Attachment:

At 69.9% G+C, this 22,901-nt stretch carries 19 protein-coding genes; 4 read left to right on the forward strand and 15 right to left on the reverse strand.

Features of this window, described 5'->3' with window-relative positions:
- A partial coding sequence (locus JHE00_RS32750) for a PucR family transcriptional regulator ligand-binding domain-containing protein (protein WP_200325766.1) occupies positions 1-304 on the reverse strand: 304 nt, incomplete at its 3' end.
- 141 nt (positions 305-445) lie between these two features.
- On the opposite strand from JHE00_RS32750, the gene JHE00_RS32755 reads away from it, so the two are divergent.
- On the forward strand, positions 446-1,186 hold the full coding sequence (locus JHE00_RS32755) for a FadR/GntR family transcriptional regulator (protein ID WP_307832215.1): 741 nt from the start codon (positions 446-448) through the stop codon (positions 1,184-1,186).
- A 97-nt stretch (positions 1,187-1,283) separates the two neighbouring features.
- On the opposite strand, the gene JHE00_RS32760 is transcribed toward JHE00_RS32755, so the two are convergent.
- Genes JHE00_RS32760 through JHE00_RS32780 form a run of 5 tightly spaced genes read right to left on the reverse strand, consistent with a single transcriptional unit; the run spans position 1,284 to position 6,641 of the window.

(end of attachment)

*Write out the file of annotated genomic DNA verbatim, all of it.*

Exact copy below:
At 69.9% G+C, this 22,901-nt stretch carries 19 protein-coding genes; 4 read left to right on the forward strand and 15 right to left on the reverse strand.

Features of this window, described 5'->3' with window-relative positions:
- A partial coding sequence (locus JHE00_RS32750) for a PucR family transcriptional regulator ligand-binding domain-containing protein (protein WP_200325766.1) occupies positions 1-304 on the reverse strand: 304 nt, incomplete at its 3' end.
- 141 nt (positions 305-445) lie between these two features.
- On the opposite strand from JHE00_RS32750, the gene JHE00_RS32755 reads away from it, so the two are divergent.
- On the forward strand, positions 446-1,186 hold the full coding sequence (locus JHE00_RS32755) for a FadR/GntR family transcriptional regulator (protein ID WP_307832215.1): 741 nt from the start codon (positions 446-448) through the stop codon (positions 1,184-1,186).
- A 97-nt stretch (positions 1,187-1,283) separates the two neighbouring features.
- On the opposite strand, the gene JHE00_RS32760 is transcribed toward JHE00_RS32755, so the two are convergent.
- Genes JHE00_RS32760 through JHE00_RS32780 form a run of 5 tightly spaced genes read right to left on the reverse strand, consistent with a single transcriptional unit; the run spans position 1,284 to position 6,641 of the window.